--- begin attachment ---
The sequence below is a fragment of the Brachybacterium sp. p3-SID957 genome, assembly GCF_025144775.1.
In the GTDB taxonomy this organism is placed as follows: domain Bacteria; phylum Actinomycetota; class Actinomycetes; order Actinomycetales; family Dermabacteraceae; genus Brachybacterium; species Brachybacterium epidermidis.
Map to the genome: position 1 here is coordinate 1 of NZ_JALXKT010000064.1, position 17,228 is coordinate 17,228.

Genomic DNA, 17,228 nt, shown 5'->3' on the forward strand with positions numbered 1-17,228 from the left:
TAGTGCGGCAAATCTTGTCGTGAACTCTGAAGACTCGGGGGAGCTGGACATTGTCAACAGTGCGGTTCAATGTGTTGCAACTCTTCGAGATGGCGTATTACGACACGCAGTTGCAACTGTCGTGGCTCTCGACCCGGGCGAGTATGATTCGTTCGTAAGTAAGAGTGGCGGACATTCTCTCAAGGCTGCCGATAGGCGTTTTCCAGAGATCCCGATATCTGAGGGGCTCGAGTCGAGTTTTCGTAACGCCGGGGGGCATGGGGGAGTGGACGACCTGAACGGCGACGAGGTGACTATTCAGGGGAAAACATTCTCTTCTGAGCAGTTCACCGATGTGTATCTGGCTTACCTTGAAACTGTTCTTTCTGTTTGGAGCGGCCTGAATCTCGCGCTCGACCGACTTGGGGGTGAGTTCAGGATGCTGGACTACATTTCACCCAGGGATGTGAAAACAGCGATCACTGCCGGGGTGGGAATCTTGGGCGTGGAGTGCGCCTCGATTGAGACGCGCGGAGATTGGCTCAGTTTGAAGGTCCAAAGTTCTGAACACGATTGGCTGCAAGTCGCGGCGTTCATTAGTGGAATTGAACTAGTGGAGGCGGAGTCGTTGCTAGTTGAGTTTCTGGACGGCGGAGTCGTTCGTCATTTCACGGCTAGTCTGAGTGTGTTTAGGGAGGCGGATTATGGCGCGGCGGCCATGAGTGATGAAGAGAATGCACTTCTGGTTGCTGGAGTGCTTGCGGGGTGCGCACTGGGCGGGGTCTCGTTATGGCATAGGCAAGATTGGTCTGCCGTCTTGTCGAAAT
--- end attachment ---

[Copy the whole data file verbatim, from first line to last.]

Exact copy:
The sequence below is a fragment of the Brachybacterium sp. p3-SID957 genome, assembly GCF_025144775.1.
In the GTDB taxonomy this organism is placed as follows: domain Bacteria; phylum Actinomycetota; class Actinomycetes; order Actinomycetales; family Dermabacteraceae; genus Brachybacterium; species Brachybacterium epidermidis.
Map to the genome: position 1 here is coordinate 1 of NZ_JALXKT010000064.1, position 17,228 is coordinate 17,228.

Genomic DNA, 17,228 nt, shown 5'->3' on the forward strand with positions numbered 1-17,228 from the left:
TAGTGCGGCAAATCTTGTCGTGAACTCTGAAGACTCGGGGGAGCTGGACATTGTCAACAGTGCGGTTCAATGTGTTGCAACTCTTCGAGATGGCGTATTACGACACGCAGTTGCAACTGTCGTGGCTCTCGACCCGGGCGAGTATGATTCGTTCGTAAGTAAGAGTGGCGGACATTCTCTCAAGGCTGCCGATAGGCGTTTTCCAGAGATCCCGATATCTGAGGGGCTCGAGTCGAGTTTTCGTAACGCCGGGGGGCATGGGGGAGTGGACGACCTGAACGGCGACGAGGTGACTATTCAGGGGAAAACATTCTCTTCTGAGCAGTTCACCGATGTGTATCTGGCTTACCTTGAAACTGTTCTTTCTGTTTGGAGCGGCCTGAATCTCGCGCTCGACCGACTTGGGGGTGAGTTCAGGATGCTGGACTACATTTCACCCAGGGATGTGAAAACAGCGATCACTGCCGGGGTGGGAATCTTGGGCGTGGAGTGCGCCTCGATTGAGACGCGCGGAGATTGGCTCAGTTTGAAGGTCCAAAGTTCTGAACACGATTGGCTGCAAGTCGCGGCGTTCATTAGTGGAATTGAACTAGTGGAGGCGGAGTCGTTGCTAGTTGAGTTTCTGGACGGCGGAGTCGTTCGTCATTTCACGGCTAGTCTGAGTGTGTTTAGGGAGGCGGATTATGGCGCGGCGGCCATGAGTGATGAAGAGAATGCACTTCTGGTTGCTGGAGTGCTTGCGGGGTGCGCACTGGGCGGGGTCTCGTTATGGCATAGGCAAGATTGGTCTGCCGTCTTGTCGAAAT